Astronomers want public funds for intelligent life search
The head of one of the US's national observatories says the search for intelligent life elsewhere in the universe needs to be taken more seriously.
Dr Anthony Beasley told the BBC that there should be greater government support for a field that has been shunned by government research funders for decades.
His backing for the search for extra-terrestrial intelligence (Seti) marks a sea change in attitudes to a field regarded until recently as fringe science.
Dr Beasley made his comments at the American Association for the Advancement of Science meeting in Seattle.
The director of the US National Radio Astronomy Observatory in Charlottesville in Virginia said that it was now "time for Seti to come in from the cold and be properly integrated to all other areas of astronomy".
Dr Beasley's comments come as one of the private sector funders of Seti research announced that the Very Large Array (VLA) observatory in New Mexico would be joining the effort to detect signs of intelligent life on other worlds.
The VLA is a multi-antenna observatory and home to what is regarded as one of the best-equipped telescopes in the world.
According to Dr Andrew Siemion, leader of the Breakthrough Listen science team at the University of California, Berkeley's Seti Research Centre, the incorporation of the VLA would increase the chances of finding intelligent life by "10- or even 100-fold".
"We are now set for the most comprehensive all-sky survey [for extra-terrestrial intelligence] that has ever been accomplished," he told the BBC.
Equally important, according to Dr Siemion, is the credibility that the VLA's involvement brings to the field.
"We would like to see Seti transformed from a small cabal of scientists and engineers in California, isolated from academia to one that is as much an integral part of astronomy and astrophysics as any other field of inquiry."
Breakthrough Listen is a privately funded project to search for intelligent extra-terrestrial communications throughout the universe. The 10-year project began in 2016, funded by the billionaire Yuri Milner to the tune of $100m (£77m).
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The UK's Astronomer Royal, Professor Lord Rees, is the chair of the organisation's international advisory group. He told the BBC that, given that the multi-billion pound Large Hadron Collider had not yet achieved its aim of finding sub-atomic particles beyond the current theory of physics, governments should consider modest funding of a few million pounds for Seti.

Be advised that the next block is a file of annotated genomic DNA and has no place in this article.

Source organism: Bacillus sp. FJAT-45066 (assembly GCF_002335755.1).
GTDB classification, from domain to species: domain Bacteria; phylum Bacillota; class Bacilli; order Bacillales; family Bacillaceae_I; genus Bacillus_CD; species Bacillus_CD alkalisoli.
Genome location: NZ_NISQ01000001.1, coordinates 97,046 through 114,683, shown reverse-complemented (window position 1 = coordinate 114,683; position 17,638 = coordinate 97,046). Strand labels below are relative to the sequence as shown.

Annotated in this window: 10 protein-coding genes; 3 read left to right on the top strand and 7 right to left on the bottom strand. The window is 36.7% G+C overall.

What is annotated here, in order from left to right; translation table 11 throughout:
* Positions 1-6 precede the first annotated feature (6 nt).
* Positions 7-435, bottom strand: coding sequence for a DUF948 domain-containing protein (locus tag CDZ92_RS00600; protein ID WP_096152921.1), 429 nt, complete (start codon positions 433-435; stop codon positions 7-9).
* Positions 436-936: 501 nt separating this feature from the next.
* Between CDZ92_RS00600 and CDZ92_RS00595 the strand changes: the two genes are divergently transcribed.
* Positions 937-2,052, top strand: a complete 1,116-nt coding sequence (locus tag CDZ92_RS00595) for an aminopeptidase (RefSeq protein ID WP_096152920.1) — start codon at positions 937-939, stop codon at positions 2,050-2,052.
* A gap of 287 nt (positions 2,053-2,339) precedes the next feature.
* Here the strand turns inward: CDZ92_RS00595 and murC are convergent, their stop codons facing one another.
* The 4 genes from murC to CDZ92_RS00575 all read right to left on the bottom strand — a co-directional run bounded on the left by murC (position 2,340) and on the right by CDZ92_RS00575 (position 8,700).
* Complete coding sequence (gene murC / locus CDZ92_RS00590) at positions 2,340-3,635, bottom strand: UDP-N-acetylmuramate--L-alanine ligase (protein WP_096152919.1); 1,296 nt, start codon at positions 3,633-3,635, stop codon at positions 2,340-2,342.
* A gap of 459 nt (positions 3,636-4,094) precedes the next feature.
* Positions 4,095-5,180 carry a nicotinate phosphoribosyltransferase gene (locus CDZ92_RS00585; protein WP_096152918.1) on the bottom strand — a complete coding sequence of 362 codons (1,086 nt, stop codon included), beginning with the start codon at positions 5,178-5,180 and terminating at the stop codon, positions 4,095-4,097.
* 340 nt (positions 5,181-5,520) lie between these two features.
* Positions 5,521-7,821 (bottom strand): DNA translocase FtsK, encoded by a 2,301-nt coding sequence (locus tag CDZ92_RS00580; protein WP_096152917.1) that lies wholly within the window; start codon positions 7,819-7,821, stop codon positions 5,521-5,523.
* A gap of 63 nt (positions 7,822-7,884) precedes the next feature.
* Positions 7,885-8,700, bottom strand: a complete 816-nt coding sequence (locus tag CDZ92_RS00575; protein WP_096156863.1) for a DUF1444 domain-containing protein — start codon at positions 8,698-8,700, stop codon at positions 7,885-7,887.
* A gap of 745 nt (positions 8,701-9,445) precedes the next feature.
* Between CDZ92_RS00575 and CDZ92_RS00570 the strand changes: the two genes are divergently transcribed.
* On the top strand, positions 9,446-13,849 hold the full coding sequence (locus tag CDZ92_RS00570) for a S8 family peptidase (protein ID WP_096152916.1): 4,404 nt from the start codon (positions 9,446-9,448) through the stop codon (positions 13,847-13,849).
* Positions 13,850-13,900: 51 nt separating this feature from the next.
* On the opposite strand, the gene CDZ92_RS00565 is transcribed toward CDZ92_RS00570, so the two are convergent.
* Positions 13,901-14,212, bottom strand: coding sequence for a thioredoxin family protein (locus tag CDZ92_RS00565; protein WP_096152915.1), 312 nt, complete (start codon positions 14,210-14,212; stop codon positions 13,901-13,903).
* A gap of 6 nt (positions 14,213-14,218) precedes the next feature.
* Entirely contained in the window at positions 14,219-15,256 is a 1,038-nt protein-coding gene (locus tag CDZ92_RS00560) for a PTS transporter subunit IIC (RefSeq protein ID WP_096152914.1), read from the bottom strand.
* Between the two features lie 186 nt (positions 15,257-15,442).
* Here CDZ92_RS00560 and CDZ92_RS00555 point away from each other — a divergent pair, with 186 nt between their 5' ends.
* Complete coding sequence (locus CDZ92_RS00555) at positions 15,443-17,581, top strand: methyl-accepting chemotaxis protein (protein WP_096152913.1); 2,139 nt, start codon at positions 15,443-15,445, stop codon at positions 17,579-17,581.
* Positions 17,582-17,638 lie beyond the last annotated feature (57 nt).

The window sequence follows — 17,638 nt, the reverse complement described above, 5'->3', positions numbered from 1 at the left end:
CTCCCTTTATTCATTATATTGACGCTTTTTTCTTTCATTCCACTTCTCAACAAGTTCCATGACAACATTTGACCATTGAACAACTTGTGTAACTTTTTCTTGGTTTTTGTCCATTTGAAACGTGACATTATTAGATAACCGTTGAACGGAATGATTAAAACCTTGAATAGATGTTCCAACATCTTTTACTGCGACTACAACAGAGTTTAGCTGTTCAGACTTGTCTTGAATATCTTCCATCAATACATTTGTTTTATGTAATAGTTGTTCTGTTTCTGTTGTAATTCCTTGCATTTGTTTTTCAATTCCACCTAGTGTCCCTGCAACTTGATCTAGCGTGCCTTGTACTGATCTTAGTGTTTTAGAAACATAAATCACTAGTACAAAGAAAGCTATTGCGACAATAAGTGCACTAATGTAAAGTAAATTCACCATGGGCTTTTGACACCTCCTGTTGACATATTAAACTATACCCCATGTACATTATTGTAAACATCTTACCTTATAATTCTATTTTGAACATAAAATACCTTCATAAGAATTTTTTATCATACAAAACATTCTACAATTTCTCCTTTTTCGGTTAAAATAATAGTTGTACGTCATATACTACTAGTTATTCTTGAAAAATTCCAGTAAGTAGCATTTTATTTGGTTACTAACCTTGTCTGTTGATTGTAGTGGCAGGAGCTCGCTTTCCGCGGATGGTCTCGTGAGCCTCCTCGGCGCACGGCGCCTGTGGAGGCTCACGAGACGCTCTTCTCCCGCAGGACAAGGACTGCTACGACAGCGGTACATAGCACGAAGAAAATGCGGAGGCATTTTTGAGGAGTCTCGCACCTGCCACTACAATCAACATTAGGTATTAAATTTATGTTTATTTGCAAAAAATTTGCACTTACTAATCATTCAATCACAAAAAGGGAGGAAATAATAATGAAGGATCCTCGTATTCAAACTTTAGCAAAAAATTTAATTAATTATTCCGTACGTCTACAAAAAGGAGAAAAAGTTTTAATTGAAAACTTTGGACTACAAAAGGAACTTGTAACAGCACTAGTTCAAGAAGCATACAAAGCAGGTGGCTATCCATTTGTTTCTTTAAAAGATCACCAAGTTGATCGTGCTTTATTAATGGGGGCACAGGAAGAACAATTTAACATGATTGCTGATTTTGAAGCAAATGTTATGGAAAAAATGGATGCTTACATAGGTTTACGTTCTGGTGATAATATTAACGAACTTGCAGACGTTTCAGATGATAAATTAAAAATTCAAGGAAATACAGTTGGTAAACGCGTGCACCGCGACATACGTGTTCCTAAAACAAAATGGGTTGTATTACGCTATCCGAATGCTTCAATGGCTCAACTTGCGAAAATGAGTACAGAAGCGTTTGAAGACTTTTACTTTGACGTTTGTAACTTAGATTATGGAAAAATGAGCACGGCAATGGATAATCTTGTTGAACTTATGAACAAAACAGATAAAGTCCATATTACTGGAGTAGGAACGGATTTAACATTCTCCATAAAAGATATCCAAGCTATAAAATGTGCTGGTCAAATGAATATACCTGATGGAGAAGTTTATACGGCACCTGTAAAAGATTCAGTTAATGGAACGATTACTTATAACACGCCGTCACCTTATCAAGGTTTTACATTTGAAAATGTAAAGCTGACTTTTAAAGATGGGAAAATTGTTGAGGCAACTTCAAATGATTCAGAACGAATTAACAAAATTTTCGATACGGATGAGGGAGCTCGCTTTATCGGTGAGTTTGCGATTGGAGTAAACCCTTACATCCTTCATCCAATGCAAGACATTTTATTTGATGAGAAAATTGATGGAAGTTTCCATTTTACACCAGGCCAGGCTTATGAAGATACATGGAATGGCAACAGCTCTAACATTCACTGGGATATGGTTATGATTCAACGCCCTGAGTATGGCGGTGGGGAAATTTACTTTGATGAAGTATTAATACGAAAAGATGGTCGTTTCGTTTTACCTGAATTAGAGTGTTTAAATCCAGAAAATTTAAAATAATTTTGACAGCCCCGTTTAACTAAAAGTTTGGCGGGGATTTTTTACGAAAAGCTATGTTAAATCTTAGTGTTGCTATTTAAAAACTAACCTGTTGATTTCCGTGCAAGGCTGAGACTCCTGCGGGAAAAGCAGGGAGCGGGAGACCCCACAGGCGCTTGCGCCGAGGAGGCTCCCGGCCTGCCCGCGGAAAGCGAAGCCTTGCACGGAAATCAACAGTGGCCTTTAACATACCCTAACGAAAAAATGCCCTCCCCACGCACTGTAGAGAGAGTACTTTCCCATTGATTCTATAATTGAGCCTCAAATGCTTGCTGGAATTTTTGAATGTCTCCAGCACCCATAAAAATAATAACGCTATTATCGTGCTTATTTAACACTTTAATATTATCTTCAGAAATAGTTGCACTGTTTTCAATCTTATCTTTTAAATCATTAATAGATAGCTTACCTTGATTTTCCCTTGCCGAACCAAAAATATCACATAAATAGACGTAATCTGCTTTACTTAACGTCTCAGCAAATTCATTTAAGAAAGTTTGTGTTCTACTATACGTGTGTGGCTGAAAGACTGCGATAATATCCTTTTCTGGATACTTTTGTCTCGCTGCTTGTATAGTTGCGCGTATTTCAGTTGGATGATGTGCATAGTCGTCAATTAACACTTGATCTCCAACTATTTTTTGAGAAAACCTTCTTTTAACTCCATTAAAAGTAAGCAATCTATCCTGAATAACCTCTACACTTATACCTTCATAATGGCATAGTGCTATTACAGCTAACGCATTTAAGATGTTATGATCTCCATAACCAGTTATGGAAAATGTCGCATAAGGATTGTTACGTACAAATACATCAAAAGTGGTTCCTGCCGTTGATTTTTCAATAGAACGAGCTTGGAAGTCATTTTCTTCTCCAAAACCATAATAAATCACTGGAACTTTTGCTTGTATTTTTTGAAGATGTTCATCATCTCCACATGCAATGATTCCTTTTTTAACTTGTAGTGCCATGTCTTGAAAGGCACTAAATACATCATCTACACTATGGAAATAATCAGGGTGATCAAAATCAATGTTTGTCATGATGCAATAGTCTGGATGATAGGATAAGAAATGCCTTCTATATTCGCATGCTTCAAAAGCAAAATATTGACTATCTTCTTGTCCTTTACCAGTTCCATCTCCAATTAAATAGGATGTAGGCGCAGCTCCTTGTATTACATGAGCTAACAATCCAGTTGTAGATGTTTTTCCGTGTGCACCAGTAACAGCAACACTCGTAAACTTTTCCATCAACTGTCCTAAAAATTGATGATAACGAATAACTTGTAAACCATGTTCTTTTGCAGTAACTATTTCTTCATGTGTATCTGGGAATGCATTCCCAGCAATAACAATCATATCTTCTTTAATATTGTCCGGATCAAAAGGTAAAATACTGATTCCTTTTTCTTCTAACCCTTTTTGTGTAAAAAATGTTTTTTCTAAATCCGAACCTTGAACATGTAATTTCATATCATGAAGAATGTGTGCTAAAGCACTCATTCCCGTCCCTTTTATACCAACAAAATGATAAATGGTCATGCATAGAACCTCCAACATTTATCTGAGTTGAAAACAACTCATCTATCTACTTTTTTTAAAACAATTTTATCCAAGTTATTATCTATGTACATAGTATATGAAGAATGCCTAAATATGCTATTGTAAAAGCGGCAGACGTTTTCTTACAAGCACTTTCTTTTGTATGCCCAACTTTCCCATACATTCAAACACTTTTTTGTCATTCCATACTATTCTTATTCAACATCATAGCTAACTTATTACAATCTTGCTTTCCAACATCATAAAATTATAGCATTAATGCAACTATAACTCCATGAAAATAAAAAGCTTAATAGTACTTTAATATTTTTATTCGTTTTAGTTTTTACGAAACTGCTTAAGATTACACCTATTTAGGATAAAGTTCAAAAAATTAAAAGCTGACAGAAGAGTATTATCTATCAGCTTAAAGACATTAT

"I'd feel far more confident arguing the case for Seti than for a particle accelerator," he said.
"Seti searches are surely worthwhile, despite the heavy odds against success, because the stakes are so high".
Nasa once funded the search for extra-terrestrial intelligence to the tune of $10m a year. But the funding was scrapped in 1993 following the introduction of legislation by Senator Richard Bryan, who believed it to be a waste of money.
"This hopefully will be the end to the Martian hunting season at the taxpayer's expense," he said at the time.
There has been no significant public funding for Seti in the US or anywhere else in the world since, although so-called astrobiology searches for evidence of simple organisms from the chemical signatures in the atmosphere's of other worlds receives increasing backing.
At the time, the first few planets orbiting distant stars were discovered, but it was not known if this was the norm. We now know that it is - nearly 4,000 have been discovered to date.
It is this development, according to Dr Siemion, that has persuaded many respected scientists that the search for intelligent life on other worlds should be taken more seriously.
"Ever since human beings have looked up at the night sky and wondered 'is there anyone out there?' We now have the capacity to answer that question, and perhaps to make a discovery that would rank as the most profound scientific discoveries in the history of humanity".
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